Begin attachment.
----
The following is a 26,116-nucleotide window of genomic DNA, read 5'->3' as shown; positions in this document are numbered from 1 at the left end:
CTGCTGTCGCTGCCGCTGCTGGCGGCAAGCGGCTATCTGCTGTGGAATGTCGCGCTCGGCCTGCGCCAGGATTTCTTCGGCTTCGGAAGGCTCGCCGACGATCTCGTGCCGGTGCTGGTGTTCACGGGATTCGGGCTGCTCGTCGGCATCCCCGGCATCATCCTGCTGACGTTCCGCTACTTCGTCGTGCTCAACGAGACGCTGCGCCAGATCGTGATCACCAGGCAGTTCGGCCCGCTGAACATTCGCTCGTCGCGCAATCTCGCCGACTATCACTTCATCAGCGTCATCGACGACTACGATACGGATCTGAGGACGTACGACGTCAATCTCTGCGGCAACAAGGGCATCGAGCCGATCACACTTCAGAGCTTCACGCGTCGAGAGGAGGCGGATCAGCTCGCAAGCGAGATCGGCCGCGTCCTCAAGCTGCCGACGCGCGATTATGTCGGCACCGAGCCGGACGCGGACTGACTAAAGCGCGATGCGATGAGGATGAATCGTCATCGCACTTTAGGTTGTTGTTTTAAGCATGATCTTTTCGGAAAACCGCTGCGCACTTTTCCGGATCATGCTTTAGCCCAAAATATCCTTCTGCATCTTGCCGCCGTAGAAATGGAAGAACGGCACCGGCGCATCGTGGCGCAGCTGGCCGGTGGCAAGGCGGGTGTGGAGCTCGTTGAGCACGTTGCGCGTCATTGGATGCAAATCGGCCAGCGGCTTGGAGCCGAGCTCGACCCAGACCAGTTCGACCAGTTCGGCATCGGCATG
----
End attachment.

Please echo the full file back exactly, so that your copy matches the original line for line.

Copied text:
The following is a 26,116-nucleotide window of genomic DNA, read 5'->3' as shown; positions in this document are numbered from 1 at the left end:
CTGCTGTCGCTGCCGCTGCTGGCGGCAAGCGGCTATCTGCTGTGGAATGTCGCGCTCGGCCTGCGCCAGGATTTCTTCGGCTTCGGAAGGCTCGCCGACGATCTCGTGCCGGTGCTGGTGTTCACGGGATTCGGGCTGCTCGTCGGCATCCCCGGCATCATCCTGCTGACGTTCCGCTACTTCGTCGTGCTCAACGAGACGCTGCGCCAGATCGTGATCACCAGGCAGTTCGGCCCGCTGAACATTCGCTCGTCGCGCAATCTCGCCGACTATCACTTCATCAGCGTCATCGACGACTACGATACGGATCTGAGGACGTACGACGTCAATCTCTGCGGCAACAAGGGCATCGAGCCGATCACACTTCAGAGCTTCACGCGTCGAGAGGAGGCGGATCAGCTCGCAAGCGAGATCGGCCGCGTCCTCAAGCTGCCGACGCGCGATTATGTCGGCACCGAGCCGGACGCGGACTGACTAAAGCGCGATGCGATGAGGATGAATCGTCATCGCACTTTAGGTTGTTGTTTTAAGCATGATCTTTTCGGAAAACCGCTGCGCACTTTTCCGGATCATGCTTTAGCCCAAAATATCCTTCTGCATCTTGCCGCCGTAGAAATGGAAGAACGGCACCGGCGCATCGTGGCGCAGCTGGCCGGTGGCAAGGCGGGTGTGGAGCTCGTTGAGCACGTTGCGCGTCATTGGATGCAAATCGGCCAGCGGCTTGGAGCCGAGCTCGACCCAGACCAGTTCGACCAGTTCGGCATCGGCATG